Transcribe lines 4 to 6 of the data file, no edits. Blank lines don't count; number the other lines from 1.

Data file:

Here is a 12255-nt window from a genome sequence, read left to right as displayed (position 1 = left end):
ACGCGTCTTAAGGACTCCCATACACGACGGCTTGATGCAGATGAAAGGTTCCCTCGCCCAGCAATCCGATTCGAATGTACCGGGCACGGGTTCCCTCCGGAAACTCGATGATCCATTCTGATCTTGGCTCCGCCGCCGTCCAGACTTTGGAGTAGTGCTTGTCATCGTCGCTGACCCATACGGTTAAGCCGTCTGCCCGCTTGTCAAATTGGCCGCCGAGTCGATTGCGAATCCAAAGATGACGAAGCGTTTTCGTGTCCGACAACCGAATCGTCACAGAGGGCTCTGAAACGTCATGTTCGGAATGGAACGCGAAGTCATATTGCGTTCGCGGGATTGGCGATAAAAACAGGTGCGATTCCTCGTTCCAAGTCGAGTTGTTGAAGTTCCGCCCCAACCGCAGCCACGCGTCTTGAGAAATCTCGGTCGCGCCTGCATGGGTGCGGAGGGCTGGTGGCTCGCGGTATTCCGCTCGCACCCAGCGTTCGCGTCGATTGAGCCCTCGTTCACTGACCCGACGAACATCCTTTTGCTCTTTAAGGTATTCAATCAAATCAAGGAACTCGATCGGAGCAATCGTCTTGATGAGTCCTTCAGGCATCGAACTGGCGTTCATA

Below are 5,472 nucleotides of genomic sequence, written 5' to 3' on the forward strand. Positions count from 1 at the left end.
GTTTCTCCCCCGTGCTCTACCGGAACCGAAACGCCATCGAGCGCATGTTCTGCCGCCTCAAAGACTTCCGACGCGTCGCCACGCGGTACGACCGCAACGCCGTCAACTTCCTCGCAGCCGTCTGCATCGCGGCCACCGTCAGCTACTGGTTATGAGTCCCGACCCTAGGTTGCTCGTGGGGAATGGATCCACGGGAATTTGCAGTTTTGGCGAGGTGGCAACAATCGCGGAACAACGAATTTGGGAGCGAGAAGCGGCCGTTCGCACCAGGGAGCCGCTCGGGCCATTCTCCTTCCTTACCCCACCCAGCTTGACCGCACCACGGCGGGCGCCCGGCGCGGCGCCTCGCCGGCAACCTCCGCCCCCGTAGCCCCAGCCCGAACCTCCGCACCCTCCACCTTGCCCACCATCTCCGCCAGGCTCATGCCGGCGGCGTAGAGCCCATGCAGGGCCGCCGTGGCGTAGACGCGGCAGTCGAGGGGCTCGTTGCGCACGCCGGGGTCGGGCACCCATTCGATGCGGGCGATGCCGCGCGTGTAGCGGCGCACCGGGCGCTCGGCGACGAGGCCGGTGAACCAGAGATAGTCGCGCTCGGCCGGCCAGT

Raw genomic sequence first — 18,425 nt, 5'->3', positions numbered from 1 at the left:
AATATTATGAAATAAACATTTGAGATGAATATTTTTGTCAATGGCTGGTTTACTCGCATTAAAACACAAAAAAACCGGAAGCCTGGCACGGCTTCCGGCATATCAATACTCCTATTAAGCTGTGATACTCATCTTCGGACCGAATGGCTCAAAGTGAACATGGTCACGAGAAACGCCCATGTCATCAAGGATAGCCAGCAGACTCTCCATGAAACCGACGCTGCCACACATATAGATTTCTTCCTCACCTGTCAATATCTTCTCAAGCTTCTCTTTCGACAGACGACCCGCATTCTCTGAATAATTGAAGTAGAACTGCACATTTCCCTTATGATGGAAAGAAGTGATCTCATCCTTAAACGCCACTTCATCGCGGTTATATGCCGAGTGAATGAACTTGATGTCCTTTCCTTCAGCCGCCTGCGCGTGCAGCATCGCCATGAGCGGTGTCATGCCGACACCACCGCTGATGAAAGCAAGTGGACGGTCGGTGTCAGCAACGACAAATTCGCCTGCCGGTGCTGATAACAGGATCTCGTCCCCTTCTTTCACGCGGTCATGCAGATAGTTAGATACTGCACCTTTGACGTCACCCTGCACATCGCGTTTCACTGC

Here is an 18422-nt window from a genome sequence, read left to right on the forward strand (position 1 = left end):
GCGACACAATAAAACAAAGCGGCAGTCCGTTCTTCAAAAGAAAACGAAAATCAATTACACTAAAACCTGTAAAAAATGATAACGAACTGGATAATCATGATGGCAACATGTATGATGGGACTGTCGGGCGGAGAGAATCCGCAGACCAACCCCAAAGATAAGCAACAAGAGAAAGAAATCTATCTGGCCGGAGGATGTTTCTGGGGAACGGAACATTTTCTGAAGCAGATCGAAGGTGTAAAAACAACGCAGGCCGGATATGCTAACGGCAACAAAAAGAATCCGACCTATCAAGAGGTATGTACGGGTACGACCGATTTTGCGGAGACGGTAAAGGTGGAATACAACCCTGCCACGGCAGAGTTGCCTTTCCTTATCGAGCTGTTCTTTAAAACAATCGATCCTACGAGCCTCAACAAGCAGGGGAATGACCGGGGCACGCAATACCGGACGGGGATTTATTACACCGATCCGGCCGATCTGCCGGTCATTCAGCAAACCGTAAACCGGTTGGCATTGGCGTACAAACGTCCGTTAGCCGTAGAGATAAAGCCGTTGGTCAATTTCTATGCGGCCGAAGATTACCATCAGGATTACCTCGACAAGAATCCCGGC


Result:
GTTTCTCCCCCGTGCTCTACCGGAACCGAAACGCCATCGAGCGCATGTTCTGCCGCCTCAAAGACTTCCGACGCGTCGCCACGCGGTACGACCGCAACGCCGTCAACTTCCTCGCAGCCGTCTGCATCGCGGCCACCGTCAGCTACTGGTTATGAGTCCCGACCCTAGGTTGCTCGTGGGGAATGGATCCACGGGAATTTGCAGTTTTGGCGAGGTGGCAACAATCGCGGAACAACGAATTTGGGAGCGAGAAGCGGCCGTTCGCACCAGGGAGCCGCTCGGGCCATTCTCCTTCCTTACCCCACCCAGCTTGACCGCACCACGGCGGGCGCCCGGCGCGGCGCCTCGCCGGCAACCTCCGCCCCCGTAGCCCCAGCCCGAACCTCCGCACCCTCCACCTTGCCCACCATCTCCGCCAGGCTCATGCCGGCGGCGTAGAGCCCATGCAGGGCCGCCGTGGCGTAGACGCGGCAGTCGAGGGGCTCGTTGCGCACGCCGGGGTCGGGCACCCATTCGATGCGGGCGATGCCGCGCGTGTAGCGGCGCACCGGGCGCTCGGCGACGAGGCCGGTGAACCAGAGATAGTCGCGCTCGGCCGGCCAGT

Raw genomic sequence first — 18,425 nt, 5'->3', positions numbered from 1 at the left:
AATATTATGAAATAAACATTTGAGATGAATATTTTTGTCAATGGCTGGTTTACTCGCATTAAAACACAAAAAAACCGGAAGCCTGGCACGGCTTCCGGCATATCAATACTCCTATTAAGCTGTGATACTCATCTTCGGACCGAATGGCTCAAAGTGAACATGGTCACGAGAAACGCCCATGTCATCAAGGATAGCCAGCAGACTCTCCATGAAACCGACGCTGCCACACATATAGATTTCTTCCTCACCTGTCAATATCTTCTCAAGCTTCTCTTTCGACAGACGACCCGCATTCTCTGAATAATTGAAGTAGAACTGCACATTTCCCTTATGATGGAAAGAAGTGATCTCATCCTTAAACGCCACTTCATCGCGGTTATATGCCGAGTGAATGAACTTGATGTCCTTTCCTTCAGCCGCCTGCGCGTGCAGCATCGCCATGAGCGGTGTCATGCCGACACCACCGCTGATGAAAGCAAGTGGACGGTCGGTGTCAGCAACGACAAATTCGCCTGCCGGTGCTGATAACAGGATCTCGTCCCCTTCTTTCACGCGGTCATGCAGATAGTTAGATACTGCACCTTTGACGTCACCCTGCACATCGCGTTTCACTGC